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Ancient History

Scientists Find Stunning 25,000-Year-Old Structure Made Entirely From Bones of 60 Mammoths

The 40-foot wide circular hut was built primarily from the skulls, tusks, and skeletons of woolly mammoths.

Elias Marat

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(TMU) — A spectacular example of architecture constructed from mammoth bones that date back about 25,000 years has been unearthed at an ancient site in Russia, giving researchers a spectacular glimpse at how people lived during the Ice Age.

The excavated structure was discovered at Kostenki 11, an ancient site in Russia’s forest-steppe about 300 miles south of Moscow in Khokholsky District, Voronezh Oblast, Russia. The location, which lies near the Don River, is home to a number of important sites from the Paleolithic era.

According to a recent study published in the journal Antiquity, the mysterious 40-foot wide circular hut was built primarily from the skulls, tusks, and skeletons of over 60 woolly mammoths.

Alexander Pryor, an archaeologist at the University of Exeter and co-author of the study, believes that the bones were “sourced from somewhere and brought to this particular location,” making the structure “really quite staggering.”

Pryor told Smithsonian Magazine:

“Clearly a lot of time and effort went into building this structure so it was obviously important to the people that made it for some reason.”

While the British scientists aren’t entirely sure why hunter-gatherers in the region built such a stunning circular structure, the builders did leave some tell-tale signs indicating what the building was once used for.

Evidence that fires were burned in the structure was found, as well as food scraps such as vegetables—suggesting that locals ate a wide variety of plant foods. Intriguingly, wood was burnt inside the structure and not bones alone. Pryor said:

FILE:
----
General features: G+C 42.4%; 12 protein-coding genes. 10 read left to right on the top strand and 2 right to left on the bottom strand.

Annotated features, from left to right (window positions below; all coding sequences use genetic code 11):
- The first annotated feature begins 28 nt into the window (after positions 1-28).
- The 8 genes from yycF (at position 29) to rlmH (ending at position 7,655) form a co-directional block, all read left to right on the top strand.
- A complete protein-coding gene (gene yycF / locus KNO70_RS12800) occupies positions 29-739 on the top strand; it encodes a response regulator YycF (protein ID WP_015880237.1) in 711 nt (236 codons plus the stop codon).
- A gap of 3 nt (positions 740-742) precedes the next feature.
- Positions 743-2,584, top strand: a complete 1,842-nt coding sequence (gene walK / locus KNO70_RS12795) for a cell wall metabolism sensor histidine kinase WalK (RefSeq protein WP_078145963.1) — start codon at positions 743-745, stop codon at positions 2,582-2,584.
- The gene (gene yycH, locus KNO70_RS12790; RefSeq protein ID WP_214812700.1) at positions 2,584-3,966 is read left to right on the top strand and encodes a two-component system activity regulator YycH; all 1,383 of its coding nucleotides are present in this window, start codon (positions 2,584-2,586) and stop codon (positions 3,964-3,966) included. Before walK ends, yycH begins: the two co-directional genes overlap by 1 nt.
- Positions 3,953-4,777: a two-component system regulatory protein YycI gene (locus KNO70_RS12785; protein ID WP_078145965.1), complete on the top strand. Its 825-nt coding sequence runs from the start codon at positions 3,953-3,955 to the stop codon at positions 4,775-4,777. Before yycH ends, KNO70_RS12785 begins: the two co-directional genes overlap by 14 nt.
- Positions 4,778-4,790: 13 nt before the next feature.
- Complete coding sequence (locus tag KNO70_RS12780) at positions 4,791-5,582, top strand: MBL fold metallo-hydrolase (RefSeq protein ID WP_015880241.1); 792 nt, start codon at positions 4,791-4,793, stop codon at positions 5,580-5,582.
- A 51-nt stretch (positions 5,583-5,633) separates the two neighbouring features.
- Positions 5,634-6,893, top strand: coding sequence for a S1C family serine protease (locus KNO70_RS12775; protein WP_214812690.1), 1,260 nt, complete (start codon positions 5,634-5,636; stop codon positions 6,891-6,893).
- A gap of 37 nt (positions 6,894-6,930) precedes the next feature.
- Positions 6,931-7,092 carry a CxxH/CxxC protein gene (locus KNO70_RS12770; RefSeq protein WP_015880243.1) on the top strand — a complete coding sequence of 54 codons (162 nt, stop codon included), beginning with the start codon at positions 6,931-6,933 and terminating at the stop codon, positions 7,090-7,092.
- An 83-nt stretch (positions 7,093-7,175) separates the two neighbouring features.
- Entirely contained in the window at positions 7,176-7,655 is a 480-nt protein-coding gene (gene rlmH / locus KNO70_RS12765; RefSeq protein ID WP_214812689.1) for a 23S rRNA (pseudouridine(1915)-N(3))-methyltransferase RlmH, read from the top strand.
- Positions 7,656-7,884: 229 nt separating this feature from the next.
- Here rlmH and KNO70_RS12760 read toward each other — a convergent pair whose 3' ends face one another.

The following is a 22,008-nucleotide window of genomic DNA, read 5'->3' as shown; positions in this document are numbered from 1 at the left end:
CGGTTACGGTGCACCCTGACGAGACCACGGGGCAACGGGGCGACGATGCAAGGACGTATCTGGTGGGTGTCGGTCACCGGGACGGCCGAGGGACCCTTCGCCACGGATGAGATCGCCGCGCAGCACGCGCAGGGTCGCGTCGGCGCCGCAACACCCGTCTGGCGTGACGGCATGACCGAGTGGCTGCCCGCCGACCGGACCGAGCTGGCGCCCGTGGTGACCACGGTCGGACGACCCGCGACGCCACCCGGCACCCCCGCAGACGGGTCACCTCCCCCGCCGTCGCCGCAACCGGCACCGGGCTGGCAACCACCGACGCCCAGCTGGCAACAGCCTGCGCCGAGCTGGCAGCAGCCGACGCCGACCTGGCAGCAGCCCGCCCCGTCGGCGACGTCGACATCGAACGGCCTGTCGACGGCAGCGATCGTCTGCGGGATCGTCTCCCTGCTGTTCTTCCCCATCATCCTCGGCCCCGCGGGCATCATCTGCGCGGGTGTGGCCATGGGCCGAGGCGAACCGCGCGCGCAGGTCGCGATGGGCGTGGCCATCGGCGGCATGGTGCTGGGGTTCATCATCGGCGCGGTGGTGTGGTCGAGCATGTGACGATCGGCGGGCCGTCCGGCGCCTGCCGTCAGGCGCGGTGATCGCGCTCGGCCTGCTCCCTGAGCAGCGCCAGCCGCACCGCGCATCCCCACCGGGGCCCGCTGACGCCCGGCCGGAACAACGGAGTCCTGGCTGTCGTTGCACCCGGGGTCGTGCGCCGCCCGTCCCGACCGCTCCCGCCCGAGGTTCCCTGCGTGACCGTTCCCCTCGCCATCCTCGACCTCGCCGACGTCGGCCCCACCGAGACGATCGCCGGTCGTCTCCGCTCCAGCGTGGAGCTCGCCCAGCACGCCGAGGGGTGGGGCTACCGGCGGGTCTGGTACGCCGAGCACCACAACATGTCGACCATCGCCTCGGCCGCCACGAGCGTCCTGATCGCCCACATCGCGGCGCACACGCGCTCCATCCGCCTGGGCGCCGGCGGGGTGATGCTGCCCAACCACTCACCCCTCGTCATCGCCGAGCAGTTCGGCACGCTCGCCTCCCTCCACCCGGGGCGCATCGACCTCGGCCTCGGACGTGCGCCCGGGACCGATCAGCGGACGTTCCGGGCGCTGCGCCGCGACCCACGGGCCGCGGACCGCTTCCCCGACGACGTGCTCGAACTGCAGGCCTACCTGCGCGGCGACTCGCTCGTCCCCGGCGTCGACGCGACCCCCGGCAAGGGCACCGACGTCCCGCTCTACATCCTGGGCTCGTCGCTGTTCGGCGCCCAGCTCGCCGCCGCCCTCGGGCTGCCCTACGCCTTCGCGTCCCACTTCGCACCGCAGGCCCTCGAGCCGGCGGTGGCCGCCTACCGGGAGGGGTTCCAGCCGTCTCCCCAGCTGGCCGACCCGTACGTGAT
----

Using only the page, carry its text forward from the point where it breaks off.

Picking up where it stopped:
“It’s the first time anyone’s found large pieces of charcoal inside one of these structures. So it does show that trees were in the environment.” 

A number of pits containing the buried bones of mammoths were also found outside of the bone circle, suggesting that food was stored there.

“You obviously get a lot of meat from a mammoth,” Pryor explained. “So the idea that there were food processing and food storage activities going on at the site is something that we want to investigate more.”

While 70 similar structural sites are scattered across western Russia and Ukraine, this particular structure has been found to be the oldest—as well as one of the largest and most intricate.

Other so-called “mammoth houses” date back about 22,000 years and were believed to provide shelter from the icy temperatures of the era. Unlike the new mammoth structure, the smaller structures included the remains of bears, horses, reindeer, wolves, red foxes, and arctic foxes—suggesting that people in the area used whatever was on hand to construct the huts.

However, the new structure doesn’t include other animal remains and consists “almost exclusively” of wooly mammoth bones—which is what makes the site so unique, Pryor said.

Marjolein Bosch, a zooarchaeologist at the University of Cambridge, believes that the “truly exceptional find” at Kostenki 11 was likely not an everyday home. She explained:

“The size of the structure makes it exceptional among its kind, and building it would have been time-consuming.

This implies that it was meant to last, perhaps as a landmark, a meeting place, a place of ceremonial importance, or a place to return to when the conditions grew so harsh that shelter was needed.”

But what’s most compelling about the latest find is what it tells researchers about who exactly built it. Pryor explained:

“This project is giving us a real insight into how our human ancestors adapted to climate change, to the harshest parts of the last glacial cycle, and adapted to use the materials that they had around them.

It’s really a story of survival in the face of adversity.”

By Elias Marat | Creative Commons | TheMindUnleashed.com

Ancient History

59 ancient coffins, buried for 2,600 years, discovered in incredible archaeological find in Egypt

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(TMU) – 59 well-preserved and sealed wooden coffins were recently discovered by archeologists in Egypt, and it is possible that there could be even more waiting to be discovered.